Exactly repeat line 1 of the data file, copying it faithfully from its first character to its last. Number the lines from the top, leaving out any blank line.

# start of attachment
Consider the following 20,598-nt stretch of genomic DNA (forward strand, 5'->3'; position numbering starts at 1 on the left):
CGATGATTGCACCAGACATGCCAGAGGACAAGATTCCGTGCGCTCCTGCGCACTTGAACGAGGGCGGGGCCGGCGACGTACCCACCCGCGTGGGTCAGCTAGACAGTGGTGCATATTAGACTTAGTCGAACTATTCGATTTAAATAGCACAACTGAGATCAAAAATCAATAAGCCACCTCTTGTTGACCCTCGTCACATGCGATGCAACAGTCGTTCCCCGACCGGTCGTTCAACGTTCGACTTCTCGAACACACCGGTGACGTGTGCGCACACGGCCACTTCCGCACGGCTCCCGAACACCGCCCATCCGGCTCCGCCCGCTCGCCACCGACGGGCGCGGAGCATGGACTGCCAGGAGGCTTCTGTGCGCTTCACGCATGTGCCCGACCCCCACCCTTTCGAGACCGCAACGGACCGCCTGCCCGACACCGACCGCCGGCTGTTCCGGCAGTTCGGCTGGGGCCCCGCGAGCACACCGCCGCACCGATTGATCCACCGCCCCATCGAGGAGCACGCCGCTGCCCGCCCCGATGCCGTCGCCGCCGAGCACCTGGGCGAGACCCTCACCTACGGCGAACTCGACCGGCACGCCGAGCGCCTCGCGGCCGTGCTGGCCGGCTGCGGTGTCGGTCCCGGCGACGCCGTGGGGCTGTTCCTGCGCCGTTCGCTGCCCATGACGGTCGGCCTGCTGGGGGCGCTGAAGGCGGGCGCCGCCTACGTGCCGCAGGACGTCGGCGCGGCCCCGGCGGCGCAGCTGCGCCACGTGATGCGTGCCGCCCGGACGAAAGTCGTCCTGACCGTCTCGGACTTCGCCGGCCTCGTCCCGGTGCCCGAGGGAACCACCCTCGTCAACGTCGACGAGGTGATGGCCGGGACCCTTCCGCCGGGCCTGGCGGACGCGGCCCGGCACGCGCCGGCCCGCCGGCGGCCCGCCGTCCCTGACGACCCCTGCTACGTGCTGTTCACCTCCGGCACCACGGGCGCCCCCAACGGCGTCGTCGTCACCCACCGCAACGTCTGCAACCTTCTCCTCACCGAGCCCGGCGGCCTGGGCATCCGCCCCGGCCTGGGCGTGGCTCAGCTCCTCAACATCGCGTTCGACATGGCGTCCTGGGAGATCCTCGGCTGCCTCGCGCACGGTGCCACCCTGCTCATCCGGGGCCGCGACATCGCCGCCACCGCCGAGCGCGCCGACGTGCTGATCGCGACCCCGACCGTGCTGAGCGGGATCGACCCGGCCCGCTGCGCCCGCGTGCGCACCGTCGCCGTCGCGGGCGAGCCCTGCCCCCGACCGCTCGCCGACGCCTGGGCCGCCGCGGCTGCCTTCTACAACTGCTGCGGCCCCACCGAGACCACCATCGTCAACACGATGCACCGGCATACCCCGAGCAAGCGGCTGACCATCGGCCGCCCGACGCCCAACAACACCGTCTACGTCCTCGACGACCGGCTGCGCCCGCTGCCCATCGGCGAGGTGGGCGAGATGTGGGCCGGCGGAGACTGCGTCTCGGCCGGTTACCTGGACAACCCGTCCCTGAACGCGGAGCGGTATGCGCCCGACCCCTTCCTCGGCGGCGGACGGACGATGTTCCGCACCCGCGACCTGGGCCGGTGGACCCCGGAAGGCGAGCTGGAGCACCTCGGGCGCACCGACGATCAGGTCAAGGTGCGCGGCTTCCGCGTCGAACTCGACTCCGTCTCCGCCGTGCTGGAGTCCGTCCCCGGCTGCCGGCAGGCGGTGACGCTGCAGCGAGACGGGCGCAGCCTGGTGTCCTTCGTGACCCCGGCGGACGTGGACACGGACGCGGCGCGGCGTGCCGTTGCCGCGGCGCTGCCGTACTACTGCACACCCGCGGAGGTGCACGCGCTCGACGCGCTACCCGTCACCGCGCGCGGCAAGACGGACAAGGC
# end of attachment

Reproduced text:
Consider the following 20,598-nt stretch of genomic DNA (forward strand, 5'->3'; position numbering starts at 1 on the left):